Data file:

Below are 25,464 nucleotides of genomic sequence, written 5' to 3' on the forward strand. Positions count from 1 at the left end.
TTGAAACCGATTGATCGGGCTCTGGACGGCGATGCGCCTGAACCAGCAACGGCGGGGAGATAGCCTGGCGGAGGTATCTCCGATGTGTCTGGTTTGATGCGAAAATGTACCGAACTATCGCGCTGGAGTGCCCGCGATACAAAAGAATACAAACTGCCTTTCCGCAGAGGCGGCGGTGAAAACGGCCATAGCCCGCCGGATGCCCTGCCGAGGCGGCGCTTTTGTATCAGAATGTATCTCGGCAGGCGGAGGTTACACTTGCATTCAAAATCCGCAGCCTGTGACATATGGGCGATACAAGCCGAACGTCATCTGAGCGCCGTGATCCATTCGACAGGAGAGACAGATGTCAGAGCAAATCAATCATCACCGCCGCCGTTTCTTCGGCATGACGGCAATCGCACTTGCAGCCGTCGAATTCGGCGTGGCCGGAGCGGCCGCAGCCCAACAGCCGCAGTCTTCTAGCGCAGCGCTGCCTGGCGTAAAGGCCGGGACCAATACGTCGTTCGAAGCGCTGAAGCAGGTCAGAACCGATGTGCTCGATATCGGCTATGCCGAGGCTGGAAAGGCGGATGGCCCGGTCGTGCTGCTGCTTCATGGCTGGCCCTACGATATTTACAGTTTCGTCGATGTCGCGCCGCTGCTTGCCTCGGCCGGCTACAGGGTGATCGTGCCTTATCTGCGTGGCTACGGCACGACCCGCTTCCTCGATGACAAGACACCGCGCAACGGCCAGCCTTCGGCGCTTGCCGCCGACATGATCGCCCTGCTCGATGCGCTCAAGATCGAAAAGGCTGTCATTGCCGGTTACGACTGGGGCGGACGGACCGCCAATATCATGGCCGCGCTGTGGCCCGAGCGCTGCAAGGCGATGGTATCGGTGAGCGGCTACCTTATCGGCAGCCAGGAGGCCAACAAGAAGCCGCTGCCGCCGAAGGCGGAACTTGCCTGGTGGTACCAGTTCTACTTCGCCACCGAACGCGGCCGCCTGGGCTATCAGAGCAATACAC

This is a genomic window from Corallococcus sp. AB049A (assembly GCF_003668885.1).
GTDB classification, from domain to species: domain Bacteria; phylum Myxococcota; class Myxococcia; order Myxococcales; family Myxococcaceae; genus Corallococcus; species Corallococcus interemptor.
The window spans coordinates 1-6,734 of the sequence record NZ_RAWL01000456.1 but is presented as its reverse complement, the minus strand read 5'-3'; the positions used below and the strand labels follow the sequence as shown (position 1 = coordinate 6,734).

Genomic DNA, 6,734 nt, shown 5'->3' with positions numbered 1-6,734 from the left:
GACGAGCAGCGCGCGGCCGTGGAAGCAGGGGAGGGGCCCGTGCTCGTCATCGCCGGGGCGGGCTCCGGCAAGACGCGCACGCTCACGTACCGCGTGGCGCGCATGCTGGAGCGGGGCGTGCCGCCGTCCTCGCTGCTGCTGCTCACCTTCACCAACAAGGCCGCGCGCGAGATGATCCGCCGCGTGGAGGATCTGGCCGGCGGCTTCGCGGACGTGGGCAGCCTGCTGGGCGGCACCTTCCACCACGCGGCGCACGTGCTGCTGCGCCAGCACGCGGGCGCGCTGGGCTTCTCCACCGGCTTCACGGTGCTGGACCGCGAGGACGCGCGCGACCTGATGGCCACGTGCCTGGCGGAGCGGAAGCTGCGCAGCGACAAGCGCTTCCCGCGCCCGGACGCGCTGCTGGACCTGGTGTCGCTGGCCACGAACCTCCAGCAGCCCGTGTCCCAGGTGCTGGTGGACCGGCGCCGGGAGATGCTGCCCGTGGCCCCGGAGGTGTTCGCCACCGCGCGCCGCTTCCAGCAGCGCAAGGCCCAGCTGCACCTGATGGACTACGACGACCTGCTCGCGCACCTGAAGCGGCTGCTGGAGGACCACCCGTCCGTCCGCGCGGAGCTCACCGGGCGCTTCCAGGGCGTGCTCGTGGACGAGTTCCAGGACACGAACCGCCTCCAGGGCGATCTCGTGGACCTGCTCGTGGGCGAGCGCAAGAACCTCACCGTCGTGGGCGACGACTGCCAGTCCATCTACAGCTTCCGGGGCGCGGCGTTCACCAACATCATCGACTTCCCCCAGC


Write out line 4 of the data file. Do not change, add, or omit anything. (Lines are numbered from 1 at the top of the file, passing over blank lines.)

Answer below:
GTDB classification, from domain to species: domain Bacteria; phylum Myxococcota; class Myxococcia; order Myxococcales; family Myxococcaceae; genus Corallococcus; species Corallococcus interemptor.